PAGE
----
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According to the Centers for Disease Control, one in 36 children has autism spectrum disorder.

When a child receives an autism diagnosis, it’s often an overwhelming and confusing time for parents and other family members. But when those family members don’t speak English, the diagnosis can be even harder to navigate.

Luckily, families in east central Alabama have access to the Regional Autism Network (RAN) at Auburn University, housed in the College of Education. The state-wide network, launched in 2017, is divided into five regions, all of which are located at major universities. Auburn’s RAN is not only the largest, covering 20 counties, but it was the first to hire a family navigator and to offer translation and interpretation services for non-English speaking families.

The director of Auburn’s RAN is Doris Hill, an associate research professor in the Department of Special Education, Rehabilitation and Counseling, and Maria Gutierrez serves as family navigator. When non-English speaking families reach out for help, Kim Mikyung, Korean Community Liaison, works with Korean-speaking families and Gutierrez translates and interprets Spanish. They can call a language access line for translation of other languages.

Two women sit at a table covered in a tablecloth that reads Regional Autism Network

Auburn's Regional Autism Network staff visit resource fairs, schools and libraries to spread the word about how they can help.

The RAN hosts monthly online trainings in areas that include social skill development, advocating for special needs and respite care opportunities. In 2023, the organization was chosen to participate in Tiger Giving Day, where it requested funding to extend these trainings and workshops to Spanish-speaking families. This allowed for simultaneous interpretation services during live Zoom presentations and Spanish-language educational materials.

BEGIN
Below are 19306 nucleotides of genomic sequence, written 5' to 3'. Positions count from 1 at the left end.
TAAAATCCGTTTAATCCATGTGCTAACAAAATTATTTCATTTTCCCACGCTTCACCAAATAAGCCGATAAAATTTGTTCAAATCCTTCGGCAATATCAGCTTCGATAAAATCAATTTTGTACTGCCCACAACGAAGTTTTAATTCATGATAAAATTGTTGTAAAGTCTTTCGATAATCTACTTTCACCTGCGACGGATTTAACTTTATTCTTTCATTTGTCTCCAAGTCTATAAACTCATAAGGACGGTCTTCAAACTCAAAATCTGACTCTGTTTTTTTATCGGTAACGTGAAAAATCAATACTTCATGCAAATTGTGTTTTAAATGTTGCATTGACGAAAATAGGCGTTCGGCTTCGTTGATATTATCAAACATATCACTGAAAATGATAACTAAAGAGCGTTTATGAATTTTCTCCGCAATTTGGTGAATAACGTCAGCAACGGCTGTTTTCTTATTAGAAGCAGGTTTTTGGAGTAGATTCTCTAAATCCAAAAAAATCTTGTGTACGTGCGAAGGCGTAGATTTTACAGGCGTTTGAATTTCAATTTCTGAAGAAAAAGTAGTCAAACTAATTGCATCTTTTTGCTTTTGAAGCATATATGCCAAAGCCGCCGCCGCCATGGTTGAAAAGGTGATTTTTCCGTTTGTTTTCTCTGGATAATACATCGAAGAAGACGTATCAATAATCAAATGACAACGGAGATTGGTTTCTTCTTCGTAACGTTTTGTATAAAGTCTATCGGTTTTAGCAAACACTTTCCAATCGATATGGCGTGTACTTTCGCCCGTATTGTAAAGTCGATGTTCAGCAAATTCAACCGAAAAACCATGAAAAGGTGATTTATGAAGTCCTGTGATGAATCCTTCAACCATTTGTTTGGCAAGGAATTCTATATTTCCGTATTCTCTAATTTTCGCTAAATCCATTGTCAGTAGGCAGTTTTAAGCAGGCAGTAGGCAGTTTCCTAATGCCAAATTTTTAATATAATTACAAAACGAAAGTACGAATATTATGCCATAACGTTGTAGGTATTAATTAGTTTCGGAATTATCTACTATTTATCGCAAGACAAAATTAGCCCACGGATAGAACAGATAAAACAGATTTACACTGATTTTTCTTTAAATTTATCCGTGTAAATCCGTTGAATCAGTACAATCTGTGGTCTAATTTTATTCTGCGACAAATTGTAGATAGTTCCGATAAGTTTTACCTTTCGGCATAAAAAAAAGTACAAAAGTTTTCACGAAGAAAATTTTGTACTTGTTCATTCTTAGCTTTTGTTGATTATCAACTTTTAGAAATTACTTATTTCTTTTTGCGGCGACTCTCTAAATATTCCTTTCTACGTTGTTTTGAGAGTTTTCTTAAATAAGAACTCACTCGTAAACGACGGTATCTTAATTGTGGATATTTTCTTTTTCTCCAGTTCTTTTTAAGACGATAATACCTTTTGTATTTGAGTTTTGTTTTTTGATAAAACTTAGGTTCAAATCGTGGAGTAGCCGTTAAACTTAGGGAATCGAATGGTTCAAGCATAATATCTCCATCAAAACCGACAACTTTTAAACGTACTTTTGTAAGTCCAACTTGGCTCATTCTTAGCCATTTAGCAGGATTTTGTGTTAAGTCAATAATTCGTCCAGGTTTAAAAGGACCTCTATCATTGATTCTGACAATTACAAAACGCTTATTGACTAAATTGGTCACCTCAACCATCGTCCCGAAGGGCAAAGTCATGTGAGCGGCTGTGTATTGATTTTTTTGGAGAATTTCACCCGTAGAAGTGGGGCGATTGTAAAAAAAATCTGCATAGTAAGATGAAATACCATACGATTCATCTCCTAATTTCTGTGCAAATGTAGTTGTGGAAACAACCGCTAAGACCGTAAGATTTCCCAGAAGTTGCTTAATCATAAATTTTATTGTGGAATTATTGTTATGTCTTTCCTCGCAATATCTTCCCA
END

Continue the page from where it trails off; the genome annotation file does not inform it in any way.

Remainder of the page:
Gutierrez saw these resources make a real difference for families and is hoping they can continue to offer them indefinitely.

“Sometimes, parents are so overwhelmed, especially those families for whom this is new,” she said. “Mexico doesn’t have special education, and neither do Korea or Guatemala — they don’t have anything like this. It’s critical for families to be educated, but you have to first put yourself in their shoes to see if these concepts even make sense to them.”

Since the state’s network is only a few years old, many people are unfamiliar with the RAN, so Hill and Gutierrez spend a lot of time visiting rural areas where families dealing with a diagnosis are not connected with a support system. They reach out to primary care providers and dentists, who are often the first to notice neurodivergent behavior, and go to resource fairs, schools, libraries and even the women’s prison to spread the word about how the RAN can help. 

“We are out and about,” Gutierrez said. “Yesterday, I was at an event at the public library in Randolph County, and the majority of the attendees were people from the school system: the special education coordinator, teachers, the principal. Only one of them knew about the RAN. We still have five counties we haven’t ever heard from, so we need to target those areas.” 

While Spanish and Korean are Alabama’s most frequently spoken languages after English, the staff makes sure any family that comes their way is connected with the resources they need. Gutierrez recently received a call from a concerned father who speaks K’iche,’ a regional indigenous language in Guatemala. After obtaining help from an interpreter, she was shocked to realize his 10-year-old son, a United States citizen, had been turned away from public school three different times due to his diagnosis, in violation of the Americans with Disabilities Act.

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Contact Auburn's Regional Autism Network staff

“I told them, ‘He has a right to be in school, to be educated and to receive services,’ and their eyes got huge,” she said. “It’s going to take a lot of people involved and a lot of coordination, but that child is now enrolled, and the family is on the right track. We make sure they fully understand what he learns at school, what occupational therapy is and why speech and Applied Behavior Analysis are important.”

While their workload is heavy and their days can be long and frustrating, Hill, Gutierrez and Kim wouldn’t want to work anywhere else. No matter what language families speak, the RAN is here for them now — and will be in the future.

“It’s overwhelming the first time you talk to a family,” said Hill. “We always tell them, ‘We’re answering the most important questions now, but you’re going to have questions later as you get to different phases of your child’s life, and you can call us again then.’”